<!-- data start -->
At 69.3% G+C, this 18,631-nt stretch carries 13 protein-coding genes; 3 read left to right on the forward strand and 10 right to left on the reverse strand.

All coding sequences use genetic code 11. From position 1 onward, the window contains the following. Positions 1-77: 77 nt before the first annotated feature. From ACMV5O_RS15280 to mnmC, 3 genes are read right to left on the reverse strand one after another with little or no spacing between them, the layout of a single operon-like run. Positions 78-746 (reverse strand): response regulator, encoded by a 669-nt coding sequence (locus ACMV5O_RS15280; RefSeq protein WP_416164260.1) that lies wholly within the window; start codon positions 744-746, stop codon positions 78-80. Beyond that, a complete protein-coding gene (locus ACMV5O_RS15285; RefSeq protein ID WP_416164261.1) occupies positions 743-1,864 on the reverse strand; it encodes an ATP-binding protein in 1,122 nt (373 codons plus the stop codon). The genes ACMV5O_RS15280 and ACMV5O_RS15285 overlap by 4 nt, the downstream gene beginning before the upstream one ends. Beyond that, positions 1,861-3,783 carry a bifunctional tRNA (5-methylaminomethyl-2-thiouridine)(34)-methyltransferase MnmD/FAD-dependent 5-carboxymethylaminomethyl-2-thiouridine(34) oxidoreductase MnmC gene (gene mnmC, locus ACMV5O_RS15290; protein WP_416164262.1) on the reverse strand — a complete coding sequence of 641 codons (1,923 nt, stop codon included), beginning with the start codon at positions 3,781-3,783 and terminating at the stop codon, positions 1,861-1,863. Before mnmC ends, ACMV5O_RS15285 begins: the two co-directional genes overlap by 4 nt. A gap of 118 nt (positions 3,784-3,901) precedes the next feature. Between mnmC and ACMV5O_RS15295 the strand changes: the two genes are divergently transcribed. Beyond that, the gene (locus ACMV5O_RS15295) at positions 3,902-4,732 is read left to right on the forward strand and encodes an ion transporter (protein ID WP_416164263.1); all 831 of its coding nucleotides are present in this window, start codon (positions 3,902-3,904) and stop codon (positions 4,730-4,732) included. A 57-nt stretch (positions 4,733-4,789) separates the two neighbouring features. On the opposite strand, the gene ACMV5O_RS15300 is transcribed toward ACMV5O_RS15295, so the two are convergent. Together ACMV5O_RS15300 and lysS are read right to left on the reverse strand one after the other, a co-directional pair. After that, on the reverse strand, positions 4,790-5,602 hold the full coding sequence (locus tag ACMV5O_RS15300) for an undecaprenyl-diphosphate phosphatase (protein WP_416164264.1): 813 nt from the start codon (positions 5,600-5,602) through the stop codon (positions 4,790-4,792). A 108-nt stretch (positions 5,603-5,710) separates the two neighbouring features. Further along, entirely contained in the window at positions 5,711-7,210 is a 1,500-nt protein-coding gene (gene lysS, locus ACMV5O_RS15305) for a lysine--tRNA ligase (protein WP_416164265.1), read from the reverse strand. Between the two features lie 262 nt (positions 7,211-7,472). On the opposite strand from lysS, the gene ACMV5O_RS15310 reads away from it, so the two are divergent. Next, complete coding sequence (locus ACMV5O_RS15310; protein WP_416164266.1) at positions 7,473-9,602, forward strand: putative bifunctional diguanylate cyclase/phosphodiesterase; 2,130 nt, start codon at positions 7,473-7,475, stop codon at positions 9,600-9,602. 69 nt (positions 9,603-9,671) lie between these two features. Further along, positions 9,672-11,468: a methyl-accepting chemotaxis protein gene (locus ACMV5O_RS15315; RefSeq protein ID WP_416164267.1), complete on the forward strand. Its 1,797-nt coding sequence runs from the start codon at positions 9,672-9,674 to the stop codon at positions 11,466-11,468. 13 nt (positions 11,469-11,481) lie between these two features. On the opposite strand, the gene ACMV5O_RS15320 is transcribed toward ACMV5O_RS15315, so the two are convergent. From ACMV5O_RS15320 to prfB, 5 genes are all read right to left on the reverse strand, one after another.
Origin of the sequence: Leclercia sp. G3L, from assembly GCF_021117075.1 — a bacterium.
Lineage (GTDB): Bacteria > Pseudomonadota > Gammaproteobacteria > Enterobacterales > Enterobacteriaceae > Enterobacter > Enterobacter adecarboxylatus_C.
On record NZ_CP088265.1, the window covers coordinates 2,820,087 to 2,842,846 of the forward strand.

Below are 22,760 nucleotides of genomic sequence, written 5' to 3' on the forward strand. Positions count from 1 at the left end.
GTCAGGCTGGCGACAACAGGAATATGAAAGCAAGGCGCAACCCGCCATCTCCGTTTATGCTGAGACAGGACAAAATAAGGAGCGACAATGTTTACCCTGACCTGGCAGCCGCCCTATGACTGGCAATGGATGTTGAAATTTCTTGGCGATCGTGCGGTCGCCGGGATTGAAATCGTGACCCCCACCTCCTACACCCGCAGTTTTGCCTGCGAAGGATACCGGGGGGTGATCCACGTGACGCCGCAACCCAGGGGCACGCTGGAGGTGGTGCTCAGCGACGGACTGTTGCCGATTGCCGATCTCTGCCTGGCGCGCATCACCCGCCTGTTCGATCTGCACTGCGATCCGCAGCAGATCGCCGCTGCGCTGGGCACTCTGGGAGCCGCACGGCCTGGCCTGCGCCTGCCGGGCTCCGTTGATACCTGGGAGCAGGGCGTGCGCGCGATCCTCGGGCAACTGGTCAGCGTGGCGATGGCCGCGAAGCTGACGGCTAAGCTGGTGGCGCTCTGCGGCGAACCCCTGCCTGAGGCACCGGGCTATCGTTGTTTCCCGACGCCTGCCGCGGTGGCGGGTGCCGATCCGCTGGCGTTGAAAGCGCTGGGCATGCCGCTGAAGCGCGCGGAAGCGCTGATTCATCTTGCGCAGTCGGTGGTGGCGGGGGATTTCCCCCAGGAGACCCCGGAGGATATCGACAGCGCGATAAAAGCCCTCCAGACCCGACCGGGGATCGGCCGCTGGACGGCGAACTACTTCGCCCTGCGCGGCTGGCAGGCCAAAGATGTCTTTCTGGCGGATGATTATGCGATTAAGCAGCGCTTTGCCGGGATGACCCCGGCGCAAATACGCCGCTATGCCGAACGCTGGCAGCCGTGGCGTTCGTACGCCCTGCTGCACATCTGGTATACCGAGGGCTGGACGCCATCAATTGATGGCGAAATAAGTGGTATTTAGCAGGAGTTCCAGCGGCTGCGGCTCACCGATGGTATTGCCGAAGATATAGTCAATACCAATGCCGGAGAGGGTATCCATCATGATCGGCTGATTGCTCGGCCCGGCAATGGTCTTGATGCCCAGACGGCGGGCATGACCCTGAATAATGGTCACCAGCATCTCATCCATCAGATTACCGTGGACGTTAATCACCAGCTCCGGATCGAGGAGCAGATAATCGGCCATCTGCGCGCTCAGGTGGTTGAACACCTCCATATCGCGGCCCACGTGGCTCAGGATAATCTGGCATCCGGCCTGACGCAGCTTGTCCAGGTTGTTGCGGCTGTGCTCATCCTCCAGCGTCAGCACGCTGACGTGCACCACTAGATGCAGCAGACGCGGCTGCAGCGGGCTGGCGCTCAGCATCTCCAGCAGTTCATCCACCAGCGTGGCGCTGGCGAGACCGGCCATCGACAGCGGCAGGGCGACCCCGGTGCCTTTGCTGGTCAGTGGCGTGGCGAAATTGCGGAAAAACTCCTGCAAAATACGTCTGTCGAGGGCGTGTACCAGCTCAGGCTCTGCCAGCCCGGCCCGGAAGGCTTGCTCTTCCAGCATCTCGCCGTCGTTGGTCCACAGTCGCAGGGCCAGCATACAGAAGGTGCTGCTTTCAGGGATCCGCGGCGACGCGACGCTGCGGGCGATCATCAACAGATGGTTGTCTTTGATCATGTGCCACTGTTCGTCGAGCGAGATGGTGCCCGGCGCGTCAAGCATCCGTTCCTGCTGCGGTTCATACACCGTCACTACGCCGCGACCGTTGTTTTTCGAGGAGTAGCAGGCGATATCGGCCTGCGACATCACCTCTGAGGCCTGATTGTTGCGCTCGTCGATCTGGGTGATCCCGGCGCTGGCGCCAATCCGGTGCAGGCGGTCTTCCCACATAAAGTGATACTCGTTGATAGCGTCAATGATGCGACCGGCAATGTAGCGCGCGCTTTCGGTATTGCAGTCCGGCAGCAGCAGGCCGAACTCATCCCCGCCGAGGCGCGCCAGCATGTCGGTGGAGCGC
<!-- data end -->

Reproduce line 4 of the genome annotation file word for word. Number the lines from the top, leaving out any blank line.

Lineage (GTDB): Bacteria > Pseudomonadota > Gammaproteobacteria > Enterobacterales > Enterobacteriaceae > Enterobacter > Enterobacter adecarboxylatus_C.